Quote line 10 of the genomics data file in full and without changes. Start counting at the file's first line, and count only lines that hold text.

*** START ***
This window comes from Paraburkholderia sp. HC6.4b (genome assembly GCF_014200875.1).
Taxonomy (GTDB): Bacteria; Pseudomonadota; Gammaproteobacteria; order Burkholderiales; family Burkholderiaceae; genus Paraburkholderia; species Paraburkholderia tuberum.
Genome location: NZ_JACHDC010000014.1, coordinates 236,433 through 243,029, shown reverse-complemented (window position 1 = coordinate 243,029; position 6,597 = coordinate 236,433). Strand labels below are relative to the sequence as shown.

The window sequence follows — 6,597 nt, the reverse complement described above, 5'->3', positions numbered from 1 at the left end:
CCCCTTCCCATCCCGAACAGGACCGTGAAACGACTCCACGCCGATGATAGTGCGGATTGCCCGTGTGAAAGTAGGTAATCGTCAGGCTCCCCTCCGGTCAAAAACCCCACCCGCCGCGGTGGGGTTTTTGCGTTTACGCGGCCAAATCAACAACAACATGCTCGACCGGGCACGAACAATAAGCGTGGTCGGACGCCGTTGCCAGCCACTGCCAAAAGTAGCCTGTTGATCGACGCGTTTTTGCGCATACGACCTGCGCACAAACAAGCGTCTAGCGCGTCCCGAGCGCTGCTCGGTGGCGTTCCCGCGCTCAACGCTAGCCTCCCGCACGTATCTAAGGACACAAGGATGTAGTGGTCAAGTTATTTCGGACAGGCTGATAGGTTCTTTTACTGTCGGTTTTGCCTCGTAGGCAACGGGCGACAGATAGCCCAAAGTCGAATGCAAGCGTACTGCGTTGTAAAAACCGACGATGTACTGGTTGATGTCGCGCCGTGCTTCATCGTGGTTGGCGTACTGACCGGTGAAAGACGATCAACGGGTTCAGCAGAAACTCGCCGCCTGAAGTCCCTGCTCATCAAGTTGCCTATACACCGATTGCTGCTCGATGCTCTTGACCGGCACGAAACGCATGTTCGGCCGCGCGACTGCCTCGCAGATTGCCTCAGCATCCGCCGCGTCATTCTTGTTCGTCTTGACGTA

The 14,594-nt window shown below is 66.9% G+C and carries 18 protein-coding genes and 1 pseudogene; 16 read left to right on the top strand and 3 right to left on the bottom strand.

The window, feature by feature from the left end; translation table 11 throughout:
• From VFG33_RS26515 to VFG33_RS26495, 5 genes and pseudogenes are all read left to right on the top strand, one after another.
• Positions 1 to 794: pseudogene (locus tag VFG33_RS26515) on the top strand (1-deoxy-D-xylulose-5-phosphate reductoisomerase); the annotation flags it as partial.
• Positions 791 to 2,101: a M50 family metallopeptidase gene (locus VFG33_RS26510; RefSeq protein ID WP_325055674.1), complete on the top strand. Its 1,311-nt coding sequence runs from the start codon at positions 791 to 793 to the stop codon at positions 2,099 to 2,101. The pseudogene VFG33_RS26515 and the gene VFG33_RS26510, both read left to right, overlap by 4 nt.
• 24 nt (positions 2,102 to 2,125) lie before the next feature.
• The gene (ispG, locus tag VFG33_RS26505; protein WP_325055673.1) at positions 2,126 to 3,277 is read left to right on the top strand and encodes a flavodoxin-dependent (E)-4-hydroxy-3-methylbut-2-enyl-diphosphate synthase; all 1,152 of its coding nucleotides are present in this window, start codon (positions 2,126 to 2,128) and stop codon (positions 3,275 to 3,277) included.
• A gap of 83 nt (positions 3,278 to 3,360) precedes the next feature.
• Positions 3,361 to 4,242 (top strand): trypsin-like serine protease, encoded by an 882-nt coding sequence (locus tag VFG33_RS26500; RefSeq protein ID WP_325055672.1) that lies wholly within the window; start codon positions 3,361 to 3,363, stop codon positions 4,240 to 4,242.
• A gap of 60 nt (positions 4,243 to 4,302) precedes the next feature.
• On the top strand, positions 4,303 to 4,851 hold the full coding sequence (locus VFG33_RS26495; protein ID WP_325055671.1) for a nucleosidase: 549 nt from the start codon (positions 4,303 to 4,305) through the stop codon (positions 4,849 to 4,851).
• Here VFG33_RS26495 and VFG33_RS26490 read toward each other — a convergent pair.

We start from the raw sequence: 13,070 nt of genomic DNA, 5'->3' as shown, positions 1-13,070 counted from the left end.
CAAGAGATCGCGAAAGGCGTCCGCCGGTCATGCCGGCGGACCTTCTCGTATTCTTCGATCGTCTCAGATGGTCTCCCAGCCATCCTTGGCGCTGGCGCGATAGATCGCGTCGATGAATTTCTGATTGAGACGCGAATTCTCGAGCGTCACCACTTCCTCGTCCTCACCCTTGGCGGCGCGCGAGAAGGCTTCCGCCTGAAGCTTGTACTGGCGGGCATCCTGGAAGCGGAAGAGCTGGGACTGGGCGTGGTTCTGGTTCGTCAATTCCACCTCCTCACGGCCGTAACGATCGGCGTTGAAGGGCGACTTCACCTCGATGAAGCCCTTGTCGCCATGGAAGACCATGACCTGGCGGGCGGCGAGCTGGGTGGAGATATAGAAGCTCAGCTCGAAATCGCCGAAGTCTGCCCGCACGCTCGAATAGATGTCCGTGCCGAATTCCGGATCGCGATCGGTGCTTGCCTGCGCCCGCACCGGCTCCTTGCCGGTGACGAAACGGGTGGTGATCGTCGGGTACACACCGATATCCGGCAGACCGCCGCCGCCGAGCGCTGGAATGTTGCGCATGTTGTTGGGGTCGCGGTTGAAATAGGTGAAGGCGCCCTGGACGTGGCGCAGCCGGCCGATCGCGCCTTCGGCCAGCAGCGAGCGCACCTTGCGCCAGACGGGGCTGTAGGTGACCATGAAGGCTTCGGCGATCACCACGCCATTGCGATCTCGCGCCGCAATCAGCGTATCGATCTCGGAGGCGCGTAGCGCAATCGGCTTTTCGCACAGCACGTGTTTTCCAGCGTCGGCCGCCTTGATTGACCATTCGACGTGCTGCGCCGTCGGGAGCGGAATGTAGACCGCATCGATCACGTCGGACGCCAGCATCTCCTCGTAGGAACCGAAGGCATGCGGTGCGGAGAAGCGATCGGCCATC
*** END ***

• Positions 791 to 2,101: a M50 family metallopeptidase gene (locus VFG33_RS26510; RefSeq protein ID WP_325055674.1), complete on the top strand. Its 1,311-nt coding sequence runs from the start codon at positions 791 to 793 to the stop codon at positions 2,099 to 2,101. The pseudogene VFG33_RS26515 and the gene VFG33_RS26510, both read left to right, overlap by 4 nt.